Chart golf: the “demographic tsunami”

“‘Demographic tsunami’ will keep Sydney, Melbourne property prices high” screams the headline.

While the census showed Australia overall is aging, there’s been a noticeable lift in the number of people aged between 25 to 32.
As the accompanying graph shows…

Whoa, that is one ugly chart. First thought: let’s not be too hard on Fairfax Media, they’ve sacked most of their real journalists and they took the chart from someone else. Second thought: if you want to visualise change over time, time as an axis rather than a coloured bar is generally a good idea.

Can we do better?
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Visualising Twitter coverage of recent bioinformatics conferences

Back in February, I wrote some R code to analyse tweets covering the 2017 Lorne Genome conference. It worked pretty well. So I reused the code for two recent bioinformatics meetings held in Sydney: the Sydney Bioinformatics Research Symposium and the VIZBI 2017 meeting.

So without further ado, here are the reports in markdown format, which display quite nicely when pushed to Github:

and you can dig around in the repository for the Rmarkdown, HTML and image files, if you like.

Update: also available as published reports at RPubs:

An update to the nhmrcData R package

Just pushed an updated version of my nhmrcData R package to Github. A quick summary of the changes:

  • In response to feedback, added the packages required for vignette building as dependencies (Imports) – commit
  • Added 8 new datasets with funding outcomes by gender for 2003 – 2013, created from a spreadsheet that I missed first time around – commit and see the README

Vignette is not yet updated with new examples.

So now you can generate even more depressing charts of funding rates for even more years, such as the one featured on the right (click for full-size).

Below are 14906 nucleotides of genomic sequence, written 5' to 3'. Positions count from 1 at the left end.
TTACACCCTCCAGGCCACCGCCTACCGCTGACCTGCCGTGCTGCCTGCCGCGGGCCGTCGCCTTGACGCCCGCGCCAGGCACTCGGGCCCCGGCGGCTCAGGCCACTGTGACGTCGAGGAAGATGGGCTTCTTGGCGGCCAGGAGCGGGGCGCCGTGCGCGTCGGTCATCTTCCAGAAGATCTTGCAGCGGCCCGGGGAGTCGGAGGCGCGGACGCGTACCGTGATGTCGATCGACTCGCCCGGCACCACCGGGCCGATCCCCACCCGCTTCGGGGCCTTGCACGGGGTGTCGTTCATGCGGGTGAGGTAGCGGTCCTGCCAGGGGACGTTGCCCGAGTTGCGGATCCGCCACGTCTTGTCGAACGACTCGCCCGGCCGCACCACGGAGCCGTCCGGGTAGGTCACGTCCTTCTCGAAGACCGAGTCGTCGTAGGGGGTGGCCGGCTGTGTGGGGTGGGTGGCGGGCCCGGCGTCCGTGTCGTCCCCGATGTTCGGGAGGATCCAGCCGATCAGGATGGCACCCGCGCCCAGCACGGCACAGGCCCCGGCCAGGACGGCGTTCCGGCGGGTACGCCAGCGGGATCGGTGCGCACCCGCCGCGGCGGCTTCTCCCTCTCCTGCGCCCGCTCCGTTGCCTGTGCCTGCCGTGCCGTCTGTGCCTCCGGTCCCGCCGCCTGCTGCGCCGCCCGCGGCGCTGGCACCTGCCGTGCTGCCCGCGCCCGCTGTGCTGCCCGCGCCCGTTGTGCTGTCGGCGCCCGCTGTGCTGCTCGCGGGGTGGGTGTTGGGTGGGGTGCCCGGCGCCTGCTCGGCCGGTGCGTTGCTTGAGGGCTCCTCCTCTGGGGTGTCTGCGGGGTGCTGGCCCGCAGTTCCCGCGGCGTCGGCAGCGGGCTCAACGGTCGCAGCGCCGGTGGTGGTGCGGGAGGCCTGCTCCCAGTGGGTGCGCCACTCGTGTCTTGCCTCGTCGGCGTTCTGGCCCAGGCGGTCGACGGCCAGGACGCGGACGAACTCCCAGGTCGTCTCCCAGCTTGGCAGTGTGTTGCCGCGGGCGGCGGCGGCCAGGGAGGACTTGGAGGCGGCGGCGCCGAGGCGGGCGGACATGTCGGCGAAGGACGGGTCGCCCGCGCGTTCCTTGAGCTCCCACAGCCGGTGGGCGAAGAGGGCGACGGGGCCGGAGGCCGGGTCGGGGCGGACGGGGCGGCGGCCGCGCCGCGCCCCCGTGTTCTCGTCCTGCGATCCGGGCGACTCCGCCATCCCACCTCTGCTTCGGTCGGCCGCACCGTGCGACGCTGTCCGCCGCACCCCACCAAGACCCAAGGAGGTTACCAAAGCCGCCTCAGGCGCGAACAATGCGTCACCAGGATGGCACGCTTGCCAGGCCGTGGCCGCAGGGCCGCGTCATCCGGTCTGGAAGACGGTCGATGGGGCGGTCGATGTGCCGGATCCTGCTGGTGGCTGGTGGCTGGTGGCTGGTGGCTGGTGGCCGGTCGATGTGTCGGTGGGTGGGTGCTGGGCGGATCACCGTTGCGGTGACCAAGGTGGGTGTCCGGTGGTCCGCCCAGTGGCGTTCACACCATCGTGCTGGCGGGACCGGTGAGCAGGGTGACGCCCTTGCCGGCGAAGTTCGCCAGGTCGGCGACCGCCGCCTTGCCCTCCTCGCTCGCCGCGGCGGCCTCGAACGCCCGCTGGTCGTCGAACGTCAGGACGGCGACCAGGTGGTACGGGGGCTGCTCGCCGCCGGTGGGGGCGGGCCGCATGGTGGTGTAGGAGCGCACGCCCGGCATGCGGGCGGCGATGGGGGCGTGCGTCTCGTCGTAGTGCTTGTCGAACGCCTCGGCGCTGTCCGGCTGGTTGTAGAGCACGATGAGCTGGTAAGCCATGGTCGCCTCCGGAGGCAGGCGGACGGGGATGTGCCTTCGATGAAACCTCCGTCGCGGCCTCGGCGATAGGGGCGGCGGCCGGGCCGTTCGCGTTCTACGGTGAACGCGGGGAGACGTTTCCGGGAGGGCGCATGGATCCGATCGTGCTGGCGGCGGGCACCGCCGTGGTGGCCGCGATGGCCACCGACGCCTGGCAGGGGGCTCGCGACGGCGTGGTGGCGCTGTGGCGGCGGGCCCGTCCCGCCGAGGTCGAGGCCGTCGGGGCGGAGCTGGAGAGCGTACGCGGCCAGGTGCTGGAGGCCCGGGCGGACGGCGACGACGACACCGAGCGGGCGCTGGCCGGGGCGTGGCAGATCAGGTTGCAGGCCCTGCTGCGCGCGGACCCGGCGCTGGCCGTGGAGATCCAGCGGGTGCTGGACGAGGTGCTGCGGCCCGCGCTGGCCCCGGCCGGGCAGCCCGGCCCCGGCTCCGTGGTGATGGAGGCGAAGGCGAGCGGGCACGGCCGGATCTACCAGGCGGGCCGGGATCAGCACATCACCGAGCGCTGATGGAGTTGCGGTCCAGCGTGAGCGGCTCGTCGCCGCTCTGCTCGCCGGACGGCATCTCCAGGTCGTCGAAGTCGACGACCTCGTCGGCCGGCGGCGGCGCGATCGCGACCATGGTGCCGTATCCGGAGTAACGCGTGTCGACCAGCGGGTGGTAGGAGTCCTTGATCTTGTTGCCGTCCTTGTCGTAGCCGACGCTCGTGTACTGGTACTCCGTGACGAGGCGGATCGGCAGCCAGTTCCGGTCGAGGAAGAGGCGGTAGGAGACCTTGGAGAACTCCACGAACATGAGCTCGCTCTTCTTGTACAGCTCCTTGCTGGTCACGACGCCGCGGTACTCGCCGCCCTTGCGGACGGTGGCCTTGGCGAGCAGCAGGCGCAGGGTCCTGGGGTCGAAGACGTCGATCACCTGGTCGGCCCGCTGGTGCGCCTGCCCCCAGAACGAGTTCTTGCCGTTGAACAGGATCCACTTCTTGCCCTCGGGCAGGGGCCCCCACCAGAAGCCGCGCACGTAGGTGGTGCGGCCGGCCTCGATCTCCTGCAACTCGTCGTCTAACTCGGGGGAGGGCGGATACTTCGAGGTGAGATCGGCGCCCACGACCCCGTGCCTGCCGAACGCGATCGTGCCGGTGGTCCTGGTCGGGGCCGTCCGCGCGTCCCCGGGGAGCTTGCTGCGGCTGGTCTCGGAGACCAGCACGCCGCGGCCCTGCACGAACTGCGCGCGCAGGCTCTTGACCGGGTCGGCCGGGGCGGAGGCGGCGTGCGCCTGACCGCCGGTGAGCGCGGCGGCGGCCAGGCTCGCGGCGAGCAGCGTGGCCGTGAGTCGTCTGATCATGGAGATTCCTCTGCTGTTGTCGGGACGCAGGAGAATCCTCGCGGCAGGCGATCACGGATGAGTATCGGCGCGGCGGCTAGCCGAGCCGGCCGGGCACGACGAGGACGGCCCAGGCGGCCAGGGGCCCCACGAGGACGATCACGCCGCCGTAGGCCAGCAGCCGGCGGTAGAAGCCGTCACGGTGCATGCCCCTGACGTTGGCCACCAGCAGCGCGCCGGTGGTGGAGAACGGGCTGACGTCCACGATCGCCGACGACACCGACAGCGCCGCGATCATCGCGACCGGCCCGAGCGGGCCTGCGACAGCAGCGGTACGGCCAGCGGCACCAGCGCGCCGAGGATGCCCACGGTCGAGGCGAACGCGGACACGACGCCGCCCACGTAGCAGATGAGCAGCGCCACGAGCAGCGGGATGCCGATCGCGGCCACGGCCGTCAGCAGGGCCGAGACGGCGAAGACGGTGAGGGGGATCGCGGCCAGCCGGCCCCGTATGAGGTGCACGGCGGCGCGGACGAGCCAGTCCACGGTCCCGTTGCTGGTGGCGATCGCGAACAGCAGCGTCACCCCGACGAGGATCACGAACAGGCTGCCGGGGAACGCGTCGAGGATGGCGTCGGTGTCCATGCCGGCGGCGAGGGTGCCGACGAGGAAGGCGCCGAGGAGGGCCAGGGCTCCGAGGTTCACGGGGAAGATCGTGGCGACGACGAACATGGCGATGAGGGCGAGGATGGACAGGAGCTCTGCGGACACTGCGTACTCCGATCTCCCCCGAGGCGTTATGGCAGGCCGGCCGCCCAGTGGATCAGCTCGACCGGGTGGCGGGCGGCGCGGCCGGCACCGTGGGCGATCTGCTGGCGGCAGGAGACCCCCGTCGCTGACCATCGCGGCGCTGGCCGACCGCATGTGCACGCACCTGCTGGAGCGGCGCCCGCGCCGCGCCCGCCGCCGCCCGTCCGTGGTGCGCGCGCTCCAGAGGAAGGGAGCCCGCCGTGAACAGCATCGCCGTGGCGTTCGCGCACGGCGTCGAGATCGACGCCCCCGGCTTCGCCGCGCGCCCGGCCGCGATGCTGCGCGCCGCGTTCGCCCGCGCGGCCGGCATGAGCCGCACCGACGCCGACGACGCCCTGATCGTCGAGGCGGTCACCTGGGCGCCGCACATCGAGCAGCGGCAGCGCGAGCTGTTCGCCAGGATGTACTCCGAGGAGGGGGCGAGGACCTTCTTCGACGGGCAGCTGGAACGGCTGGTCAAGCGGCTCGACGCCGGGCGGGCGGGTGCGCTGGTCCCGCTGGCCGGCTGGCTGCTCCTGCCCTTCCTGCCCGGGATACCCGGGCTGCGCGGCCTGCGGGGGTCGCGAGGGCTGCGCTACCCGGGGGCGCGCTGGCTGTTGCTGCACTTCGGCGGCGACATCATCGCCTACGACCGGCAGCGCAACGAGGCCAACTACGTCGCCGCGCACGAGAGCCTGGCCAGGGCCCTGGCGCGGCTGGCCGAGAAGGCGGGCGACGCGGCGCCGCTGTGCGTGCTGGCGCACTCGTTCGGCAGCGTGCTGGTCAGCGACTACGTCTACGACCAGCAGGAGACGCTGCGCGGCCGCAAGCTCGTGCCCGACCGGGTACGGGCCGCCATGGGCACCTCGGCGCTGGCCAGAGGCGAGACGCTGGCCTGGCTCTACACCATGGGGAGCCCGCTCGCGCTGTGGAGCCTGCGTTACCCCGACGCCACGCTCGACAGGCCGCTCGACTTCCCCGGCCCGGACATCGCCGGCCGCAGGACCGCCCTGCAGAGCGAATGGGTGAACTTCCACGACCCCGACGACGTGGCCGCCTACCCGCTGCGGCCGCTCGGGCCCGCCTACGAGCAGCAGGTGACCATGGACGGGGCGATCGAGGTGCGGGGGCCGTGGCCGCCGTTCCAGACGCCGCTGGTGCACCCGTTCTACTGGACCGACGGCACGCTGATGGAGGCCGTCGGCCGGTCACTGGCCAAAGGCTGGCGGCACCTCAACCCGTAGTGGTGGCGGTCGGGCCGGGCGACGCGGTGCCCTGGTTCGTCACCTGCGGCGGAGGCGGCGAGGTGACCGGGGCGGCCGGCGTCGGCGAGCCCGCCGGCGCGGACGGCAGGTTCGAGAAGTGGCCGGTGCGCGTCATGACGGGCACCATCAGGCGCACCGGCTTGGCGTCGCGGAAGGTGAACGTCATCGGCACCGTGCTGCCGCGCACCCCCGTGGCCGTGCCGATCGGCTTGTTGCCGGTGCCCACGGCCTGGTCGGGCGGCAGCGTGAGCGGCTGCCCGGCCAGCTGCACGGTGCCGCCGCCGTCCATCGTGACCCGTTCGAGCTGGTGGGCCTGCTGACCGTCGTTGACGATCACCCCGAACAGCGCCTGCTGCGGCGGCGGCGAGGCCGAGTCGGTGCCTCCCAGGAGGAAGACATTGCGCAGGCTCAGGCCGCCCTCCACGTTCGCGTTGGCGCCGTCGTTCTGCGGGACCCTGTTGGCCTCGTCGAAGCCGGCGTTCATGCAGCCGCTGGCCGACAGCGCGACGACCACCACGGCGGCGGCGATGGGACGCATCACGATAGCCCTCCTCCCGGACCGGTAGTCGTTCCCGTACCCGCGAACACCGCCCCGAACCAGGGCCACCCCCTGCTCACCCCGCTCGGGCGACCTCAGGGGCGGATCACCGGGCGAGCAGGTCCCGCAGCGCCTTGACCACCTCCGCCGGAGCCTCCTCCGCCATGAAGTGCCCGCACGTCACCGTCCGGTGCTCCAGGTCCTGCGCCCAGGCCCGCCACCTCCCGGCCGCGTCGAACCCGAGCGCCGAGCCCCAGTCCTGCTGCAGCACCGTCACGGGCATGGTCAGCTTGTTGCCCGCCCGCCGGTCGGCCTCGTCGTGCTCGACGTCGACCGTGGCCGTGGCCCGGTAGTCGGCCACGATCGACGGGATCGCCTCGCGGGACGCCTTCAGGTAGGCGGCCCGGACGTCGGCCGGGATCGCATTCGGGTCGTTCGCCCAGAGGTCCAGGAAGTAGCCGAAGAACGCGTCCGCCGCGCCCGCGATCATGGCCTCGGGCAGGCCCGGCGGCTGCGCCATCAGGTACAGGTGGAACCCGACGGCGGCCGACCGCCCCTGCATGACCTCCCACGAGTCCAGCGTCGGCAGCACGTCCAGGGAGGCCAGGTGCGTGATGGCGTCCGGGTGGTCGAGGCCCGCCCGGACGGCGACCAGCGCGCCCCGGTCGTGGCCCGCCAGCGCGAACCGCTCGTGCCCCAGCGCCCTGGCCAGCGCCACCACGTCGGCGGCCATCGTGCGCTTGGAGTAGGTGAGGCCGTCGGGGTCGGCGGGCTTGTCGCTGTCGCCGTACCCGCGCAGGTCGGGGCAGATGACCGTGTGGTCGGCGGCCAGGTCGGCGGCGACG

Enjoy and as ever, let me know if there are any issues.

update: just found a bunch of issues myself :) which are now hopefully fixed

The nhmrcData package: NHMRC funding outcomes data made tidy

Do you like R? Information about Australian biomedical research funding outcomes? Tidy data? If the answers to those questions are “yes”, then you may also like nhmrcData, a collection of datasets derived from funding statistics provided by the Australian National Health & Medical Research Council. It’s also my first R package (more correctly, R data package).

Read on for the details.
Read the rest…

HTML vignettes crashing your RStudio? This may be the reason

Short version: if RStudio on Windows 7 crashes when viewing vignettes in HTML format, it may be because those packages specify knitr::rmarkdown as the vignette engine, instead of knitr::knitr and you’re using rmarkdown v1.

Longer version with details – read on.

update: looks like this issue relates to the installed version of rmarkdown (1.3 in my case) – see here for details.

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Twitter Coverage of the Lorne Genome Conference 2017

Things to know about Lorne in the state of Victoria, Australia.

  • It’s situated on the Great Ocean Road, a major visitor attraction and a great way to see the scenic coastline of the region
  • It’s home to a number of life science conferences including Lorne Genome 2017